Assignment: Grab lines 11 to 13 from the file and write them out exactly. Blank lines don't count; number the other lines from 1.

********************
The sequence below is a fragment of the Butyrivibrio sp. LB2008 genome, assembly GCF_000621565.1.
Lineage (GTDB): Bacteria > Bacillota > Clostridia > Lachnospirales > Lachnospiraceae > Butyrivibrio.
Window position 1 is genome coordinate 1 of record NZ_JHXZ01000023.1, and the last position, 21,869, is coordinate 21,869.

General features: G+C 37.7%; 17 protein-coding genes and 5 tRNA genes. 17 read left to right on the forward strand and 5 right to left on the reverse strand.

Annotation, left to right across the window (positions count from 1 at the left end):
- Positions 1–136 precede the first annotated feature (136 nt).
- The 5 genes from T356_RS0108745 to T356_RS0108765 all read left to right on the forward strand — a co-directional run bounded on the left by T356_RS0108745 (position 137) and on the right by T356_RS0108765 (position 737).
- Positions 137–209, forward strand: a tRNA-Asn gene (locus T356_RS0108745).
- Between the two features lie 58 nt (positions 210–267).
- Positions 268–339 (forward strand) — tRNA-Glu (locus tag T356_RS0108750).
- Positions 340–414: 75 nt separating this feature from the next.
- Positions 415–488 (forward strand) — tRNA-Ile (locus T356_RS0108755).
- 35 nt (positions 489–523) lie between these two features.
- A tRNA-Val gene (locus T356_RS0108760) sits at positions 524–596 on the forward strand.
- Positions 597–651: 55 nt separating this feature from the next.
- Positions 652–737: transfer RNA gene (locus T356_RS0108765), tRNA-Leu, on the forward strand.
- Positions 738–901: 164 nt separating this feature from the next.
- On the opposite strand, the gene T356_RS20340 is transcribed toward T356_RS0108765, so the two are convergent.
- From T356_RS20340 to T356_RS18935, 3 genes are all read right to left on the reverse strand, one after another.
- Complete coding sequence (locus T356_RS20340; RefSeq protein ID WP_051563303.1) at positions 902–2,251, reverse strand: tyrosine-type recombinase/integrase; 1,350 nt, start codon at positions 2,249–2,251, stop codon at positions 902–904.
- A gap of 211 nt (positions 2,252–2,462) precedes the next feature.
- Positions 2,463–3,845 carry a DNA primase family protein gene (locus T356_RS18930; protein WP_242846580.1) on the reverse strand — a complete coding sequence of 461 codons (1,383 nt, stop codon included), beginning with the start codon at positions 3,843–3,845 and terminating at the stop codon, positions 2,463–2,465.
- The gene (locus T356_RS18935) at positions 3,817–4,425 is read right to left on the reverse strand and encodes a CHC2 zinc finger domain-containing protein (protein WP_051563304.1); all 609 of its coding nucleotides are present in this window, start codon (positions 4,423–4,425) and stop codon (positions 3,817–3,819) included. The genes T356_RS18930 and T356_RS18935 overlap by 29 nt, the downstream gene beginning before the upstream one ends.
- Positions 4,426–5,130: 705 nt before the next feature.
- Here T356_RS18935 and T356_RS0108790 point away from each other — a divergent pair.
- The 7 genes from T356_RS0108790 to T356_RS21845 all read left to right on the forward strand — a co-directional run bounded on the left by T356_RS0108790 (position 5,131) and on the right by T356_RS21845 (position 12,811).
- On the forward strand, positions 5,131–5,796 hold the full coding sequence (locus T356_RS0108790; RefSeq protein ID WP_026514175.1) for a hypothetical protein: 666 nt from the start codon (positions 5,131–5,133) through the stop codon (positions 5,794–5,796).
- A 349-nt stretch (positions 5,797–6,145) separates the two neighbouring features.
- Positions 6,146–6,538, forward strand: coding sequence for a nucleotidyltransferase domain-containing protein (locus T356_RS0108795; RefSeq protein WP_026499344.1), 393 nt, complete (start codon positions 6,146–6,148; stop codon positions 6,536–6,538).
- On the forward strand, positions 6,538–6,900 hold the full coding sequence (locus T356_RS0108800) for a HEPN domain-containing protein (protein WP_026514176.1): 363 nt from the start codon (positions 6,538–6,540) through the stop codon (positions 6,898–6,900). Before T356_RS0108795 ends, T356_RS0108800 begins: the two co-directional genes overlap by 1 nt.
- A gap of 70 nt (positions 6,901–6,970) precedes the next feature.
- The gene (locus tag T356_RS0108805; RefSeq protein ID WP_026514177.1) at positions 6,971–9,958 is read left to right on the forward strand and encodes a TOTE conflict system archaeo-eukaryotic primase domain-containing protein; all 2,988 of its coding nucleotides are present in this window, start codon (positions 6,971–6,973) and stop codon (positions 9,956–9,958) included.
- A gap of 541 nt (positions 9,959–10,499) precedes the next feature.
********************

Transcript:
- Positions 340–414: 75 nt separating this feature from the next.
- Positions 415–488 (forward strand) — tRNA-Ile (locus T356_RS0108755).
- 35 nt (positions 489–523) lie between these two features.